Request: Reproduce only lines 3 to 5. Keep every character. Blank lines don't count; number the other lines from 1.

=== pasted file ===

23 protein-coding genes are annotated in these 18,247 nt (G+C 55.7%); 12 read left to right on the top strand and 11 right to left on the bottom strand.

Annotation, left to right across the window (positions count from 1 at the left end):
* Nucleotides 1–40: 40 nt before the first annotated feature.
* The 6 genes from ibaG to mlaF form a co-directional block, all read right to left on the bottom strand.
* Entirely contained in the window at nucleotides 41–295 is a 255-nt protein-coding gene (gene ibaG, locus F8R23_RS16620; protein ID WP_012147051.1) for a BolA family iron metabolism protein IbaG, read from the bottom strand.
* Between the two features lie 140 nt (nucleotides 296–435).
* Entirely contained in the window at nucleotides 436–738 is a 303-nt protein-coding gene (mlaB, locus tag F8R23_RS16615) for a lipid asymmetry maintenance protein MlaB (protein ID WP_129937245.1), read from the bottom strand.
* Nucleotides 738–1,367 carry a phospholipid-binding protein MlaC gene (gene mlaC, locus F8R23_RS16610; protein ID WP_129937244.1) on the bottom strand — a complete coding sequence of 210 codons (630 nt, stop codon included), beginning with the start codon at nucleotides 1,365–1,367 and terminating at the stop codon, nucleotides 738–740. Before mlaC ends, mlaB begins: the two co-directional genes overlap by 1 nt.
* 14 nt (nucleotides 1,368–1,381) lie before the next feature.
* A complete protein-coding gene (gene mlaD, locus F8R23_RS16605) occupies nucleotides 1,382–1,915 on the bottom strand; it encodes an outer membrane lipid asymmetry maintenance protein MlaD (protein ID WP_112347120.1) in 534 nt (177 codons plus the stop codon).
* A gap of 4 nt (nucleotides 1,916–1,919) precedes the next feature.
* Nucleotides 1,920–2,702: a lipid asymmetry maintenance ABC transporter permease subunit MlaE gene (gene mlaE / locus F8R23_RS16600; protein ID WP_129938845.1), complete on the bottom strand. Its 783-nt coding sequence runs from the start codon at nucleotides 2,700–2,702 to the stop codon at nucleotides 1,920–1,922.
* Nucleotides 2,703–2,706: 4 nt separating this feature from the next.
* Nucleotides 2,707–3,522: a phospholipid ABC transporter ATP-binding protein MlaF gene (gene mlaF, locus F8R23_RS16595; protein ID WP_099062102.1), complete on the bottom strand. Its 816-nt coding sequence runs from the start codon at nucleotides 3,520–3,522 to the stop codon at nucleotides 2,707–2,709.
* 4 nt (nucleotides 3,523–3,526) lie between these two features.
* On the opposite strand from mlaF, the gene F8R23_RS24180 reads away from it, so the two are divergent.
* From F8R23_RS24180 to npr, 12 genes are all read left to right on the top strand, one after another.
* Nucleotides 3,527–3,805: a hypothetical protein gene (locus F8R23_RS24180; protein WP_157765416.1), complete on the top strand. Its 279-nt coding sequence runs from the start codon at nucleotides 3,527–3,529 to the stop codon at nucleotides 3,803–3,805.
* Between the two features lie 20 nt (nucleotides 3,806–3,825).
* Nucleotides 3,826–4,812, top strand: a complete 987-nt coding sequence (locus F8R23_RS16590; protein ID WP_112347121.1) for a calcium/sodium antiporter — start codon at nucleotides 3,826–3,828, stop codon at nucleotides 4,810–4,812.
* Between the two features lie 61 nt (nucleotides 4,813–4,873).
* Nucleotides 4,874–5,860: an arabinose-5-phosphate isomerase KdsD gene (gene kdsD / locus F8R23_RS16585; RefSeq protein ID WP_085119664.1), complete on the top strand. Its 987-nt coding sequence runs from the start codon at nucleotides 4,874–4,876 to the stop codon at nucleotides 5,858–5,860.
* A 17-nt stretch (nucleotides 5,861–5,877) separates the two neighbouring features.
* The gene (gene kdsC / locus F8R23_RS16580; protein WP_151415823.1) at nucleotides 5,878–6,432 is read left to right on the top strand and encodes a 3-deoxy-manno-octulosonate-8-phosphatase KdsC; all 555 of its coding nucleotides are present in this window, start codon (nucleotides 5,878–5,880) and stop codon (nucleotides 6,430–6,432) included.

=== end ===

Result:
* Nucleotides 1–40: 40 nt before the first annotated feature.
* The 6 genes from ibaG to mlaF form a co-directional block, all read right to left on the bottom strand.
* Entirely contained in the window at nucleotides 41–295 is a 255-nt protein-coding gene (gene ibaG, locus F8R23_RS16620; protein ID WP_012147051.1) for a BolA family iron metabolism protein IbaG, read from the bottom strand.